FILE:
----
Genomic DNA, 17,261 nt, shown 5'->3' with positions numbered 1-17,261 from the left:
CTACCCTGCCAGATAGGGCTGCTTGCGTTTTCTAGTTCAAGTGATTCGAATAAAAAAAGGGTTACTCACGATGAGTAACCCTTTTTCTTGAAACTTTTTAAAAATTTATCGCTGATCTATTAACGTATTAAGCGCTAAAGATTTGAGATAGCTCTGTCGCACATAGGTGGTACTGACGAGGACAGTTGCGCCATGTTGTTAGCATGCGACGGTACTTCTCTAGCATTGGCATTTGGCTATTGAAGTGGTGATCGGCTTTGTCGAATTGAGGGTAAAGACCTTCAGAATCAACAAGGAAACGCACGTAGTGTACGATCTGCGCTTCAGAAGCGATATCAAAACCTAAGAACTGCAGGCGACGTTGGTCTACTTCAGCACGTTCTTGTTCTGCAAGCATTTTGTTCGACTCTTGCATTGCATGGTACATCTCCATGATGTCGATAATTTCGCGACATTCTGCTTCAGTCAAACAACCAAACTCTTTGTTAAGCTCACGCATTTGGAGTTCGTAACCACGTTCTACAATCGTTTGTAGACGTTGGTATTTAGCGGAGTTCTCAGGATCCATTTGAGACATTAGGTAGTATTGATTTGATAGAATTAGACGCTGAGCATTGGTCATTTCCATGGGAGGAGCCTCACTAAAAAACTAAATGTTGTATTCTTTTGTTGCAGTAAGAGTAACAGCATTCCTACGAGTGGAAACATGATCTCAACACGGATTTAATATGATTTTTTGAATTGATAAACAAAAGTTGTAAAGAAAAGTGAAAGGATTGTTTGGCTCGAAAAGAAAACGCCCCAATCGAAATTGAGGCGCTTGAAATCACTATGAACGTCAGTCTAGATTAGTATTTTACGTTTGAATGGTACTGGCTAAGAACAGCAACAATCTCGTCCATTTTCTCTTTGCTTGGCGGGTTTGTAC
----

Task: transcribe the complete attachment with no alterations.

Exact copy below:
Genomic DNA, 17,261 nt, shown 5'->3' with positions numbered 1-17,261 from the left:
CTACCCTGCCAGATAGGGCTGCTTGCGTTTTCTAGTTCAAGTGATTCGAATAAAAAAAGGGTTACTCACGATGAGTAACCCTTTTTCTTGAAACTTTTTAAAAATTTATCGCTGATCTATTAACGTATTAAGCGCTAAAGATTTGAGATAGCTCTGTCGCACATAGGTGGTACTGACGAGGACAGTTGCGCCATGTTGTTAGCATGCGACGGTACTTCTCTAGCATTGGCATTTGGCTATTGAAGTGGTGATCGGCTTTGTCGAATTGAGGGTAAAGACCTTCAGAATCAACAAGGAAACGCACGTAGTGTACGATCTGCGCTTCAGAAGCGATATCAAAACCTAAGAACTGCAGGCGACGTTGGTCTACTTCAGCACGTTCTTGTTCTGCAAGCATTTTGTTCGACTCTTGCATTGCATGGTACATCTCCATGATGTCGATAATTTCGCGACATTCTGCTTCAGTCAAACAACCAAACTCTTTGTTAAGCTCACGCATTTGGAGTTCGTAACCACGTTCTACAATCGTTTGTAGACGTTGGTATTTAGCGGAGTTCTCAGGATCCATTTGAGACATTAGGTAGTATTGATTTGATAGAATTAGACGCTGAGCATTGGTCATTTCCATGGGAGGAGCCTCACTAAAAAACTAAATGTTGTATTCTTTTGTTGCAGTAAGAGTAACAGCATTCCTACGAGTGGAAACATGATCTCAACACGGATTTAATATGATTTTTTGAATTGATAAACAAAAGTTGTAAAGAAAAGTGAAAGGATTGTTTGGCTCGAAAAGAAAACGCCCCAATCGAAATTGAGGCGCTTGAAATCACTATGAACGTCAGTCTAGATTAGTATTTTACGTTTGAATGGTACTGGCTAAGAACAGCAACAATCTCGTCCATTTTCTCTTTGCTTGGCGGGTTTGTAC